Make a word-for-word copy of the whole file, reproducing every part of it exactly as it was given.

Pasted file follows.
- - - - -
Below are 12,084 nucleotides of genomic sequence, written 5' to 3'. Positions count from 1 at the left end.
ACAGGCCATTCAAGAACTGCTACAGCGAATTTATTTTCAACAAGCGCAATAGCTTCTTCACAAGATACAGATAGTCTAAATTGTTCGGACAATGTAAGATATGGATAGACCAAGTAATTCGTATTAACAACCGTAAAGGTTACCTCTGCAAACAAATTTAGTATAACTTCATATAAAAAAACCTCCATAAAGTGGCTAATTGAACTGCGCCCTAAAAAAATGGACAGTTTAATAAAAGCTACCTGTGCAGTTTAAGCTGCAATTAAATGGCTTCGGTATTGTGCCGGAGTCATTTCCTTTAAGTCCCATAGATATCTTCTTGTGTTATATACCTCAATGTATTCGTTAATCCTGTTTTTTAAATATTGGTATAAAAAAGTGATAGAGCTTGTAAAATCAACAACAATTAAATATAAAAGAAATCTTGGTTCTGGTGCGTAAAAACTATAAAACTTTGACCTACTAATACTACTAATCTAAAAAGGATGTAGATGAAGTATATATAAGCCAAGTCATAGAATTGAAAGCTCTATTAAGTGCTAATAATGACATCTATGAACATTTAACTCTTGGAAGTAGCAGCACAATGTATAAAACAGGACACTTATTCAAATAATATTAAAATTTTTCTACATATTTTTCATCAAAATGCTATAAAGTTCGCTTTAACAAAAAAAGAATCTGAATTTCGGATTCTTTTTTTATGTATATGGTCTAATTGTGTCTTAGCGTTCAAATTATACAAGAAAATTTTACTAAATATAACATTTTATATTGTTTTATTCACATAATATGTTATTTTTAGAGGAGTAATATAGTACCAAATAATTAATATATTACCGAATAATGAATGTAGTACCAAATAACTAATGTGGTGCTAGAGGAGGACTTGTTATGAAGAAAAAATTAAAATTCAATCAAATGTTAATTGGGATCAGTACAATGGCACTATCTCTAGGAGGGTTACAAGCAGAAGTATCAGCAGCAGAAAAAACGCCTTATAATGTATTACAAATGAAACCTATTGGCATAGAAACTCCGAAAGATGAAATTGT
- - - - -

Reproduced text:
Below are 12,084 nucleotides of genomic sequence, written 5' to 3'. Positions count from 1 at the left end.
ACAGGCCATTCAAGAACTGCTACAGCGAATTTATTTTCAACAAGCGCAATAGCTTCTTCACAAGATACAGATAGTCTAAATTGTTCGGACAATGTAAGATATGGATAGACCAAGTAATTCGTATTAACAACCGTAAAGGTTACCTCTGCAAACAAATTTAGTATAACTTCATATAAAAAAACCTCCATAAAGTGGCTAATTGAACTGCGCCCTAAAAAAATGGACAGTTTAATAAAAGCTACCTGTGCAGTTTAAGCTGCAATTAAATGGCTTCGGTATTGTGCCGGAGTCATTTCCTTTAAGTCCCATAGATATCTTCTTGTGTTATATACCTCAATGTATTCGTTAATCCTGTTTTTTAAATATTGGTATAAAAAAGTGATAGAGCTTGTAAAATCAACAACAATTAAATATAAAAGAAATCTTGGTTCTGGTGCGTAAAAACTATAAAACTTTGACCTACTAATACTACTAATCTAAAAAGGATGTAGATGAAGTATATATAAGCCAAGTCATAGAATTGAAAGCTCTATTAAGTGCTAATAATGACATCTATGAACATTTAACTCTTGGAAGTAGCAGCACAATGTATAAAACAGGACACTTATTCAAATAATATTAAAATTTTTCTACATATTTTTCATCAAAATGCTATAAAGTTCGCTTTAACAAAAAAAGAATCTGAATTTCGGATTCTTTTTTTATGTATATGGTCTAATTGTGTCTTAGCGTTCAAATTATACAAGAAAATTTTACTAAATATAACATTTTATATTGTTTTATTCACATAATATGTTATTTTTAGAGGAGTAATATAGTACCAAATAATTAATATATTACCGAATAATGAATGTAGTACCAAATAACTAATGTGGTGCTAGAGGAGGACTTGTTATGAAGAAAAAATTAAAATTCAATCAAATGTTAATTGGGATCAGTACAATGGCACTATCTCTAGGAGGGTTACAAGCAGAAGTATCAGCAGCAGAAAAAACGCCTTATAATGTATTACAAATGAAACCTATTGGCATAGAAACTCCGAAAGATGAAATTGT